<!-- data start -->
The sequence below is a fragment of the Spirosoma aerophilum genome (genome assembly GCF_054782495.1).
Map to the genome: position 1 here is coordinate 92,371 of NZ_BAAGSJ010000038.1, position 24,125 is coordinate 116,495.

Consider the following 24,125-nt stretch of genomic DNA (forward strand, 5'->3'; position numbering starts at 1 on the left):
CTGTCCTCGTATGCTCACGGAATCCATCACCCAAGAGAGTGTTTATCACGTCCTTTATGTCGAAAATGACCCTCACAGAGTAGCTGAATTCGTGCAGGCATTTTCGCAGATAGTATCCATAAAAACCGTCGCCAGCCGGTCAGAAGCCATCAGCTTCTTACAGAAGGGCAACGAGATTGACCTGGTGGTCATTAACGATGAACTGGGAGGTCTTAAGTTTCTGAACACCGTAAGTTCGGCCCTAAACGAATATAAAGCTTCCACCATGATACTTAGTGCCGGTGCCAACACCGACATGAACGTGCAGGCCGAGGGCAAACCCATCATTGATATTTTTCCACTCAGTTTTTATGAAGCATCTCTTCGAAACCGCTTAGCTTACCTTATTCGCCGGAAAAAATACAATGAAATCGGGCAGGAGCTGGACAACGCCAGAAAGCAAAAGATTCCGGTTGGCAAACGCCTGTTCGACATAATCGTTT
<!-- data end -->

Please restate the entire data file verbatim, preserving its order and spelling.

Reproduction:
The sequence below is a fragment of the Spirosoma aerophilum genome (genome assembly GCF_054782495.1).
Map to the genome: position 1 here is coordinate 92,371 of NZ_BAAGSJ010000038.1, position 24,125 is coordinate 116,495.

Consider the following 24,125-nt stretch of genomic DNA (forward strand, 5'->3'; position numbering starts at 1 on the left):
CTGTCCTCGTATGCTCACGGAATCCATCACCCAAGAGAGTGTTTATCACGTCCTTTATGTCGAAAATGACCCTCACAGAGTAGCTGAATTCGTGCAGGCATTTTCGCAGATAGTATCCATAAAAACCGTCGCCAGCCGGTCAGAAGCCATCAGCTTCTTACAGAAGGGCAACGAGATTGACCTGGTGGTCATTAACGATGAACTGGGAGGTCTTAAGTTTCTGAACACCGTAAGTTCGGCCCTAAACGAATATAAAGCTTCCACCATGATACTTAGTGCCGGTGCCAACACCGACATGAACGTGCAGGCCGAGGGCAAACCCATCATTGATATTTTTCCACTCAGTTTTTATGAAGCATCTCTTCGAAACCGCTTAGCTTACCTTATTCGCCGGAAAAAATACAATGAAATCGGGCAGGAGCTGGACAACGCCAGAAAGCAAAAGATTCCGGTTGGCAAACGCCTGTTCGACATAATCGTTT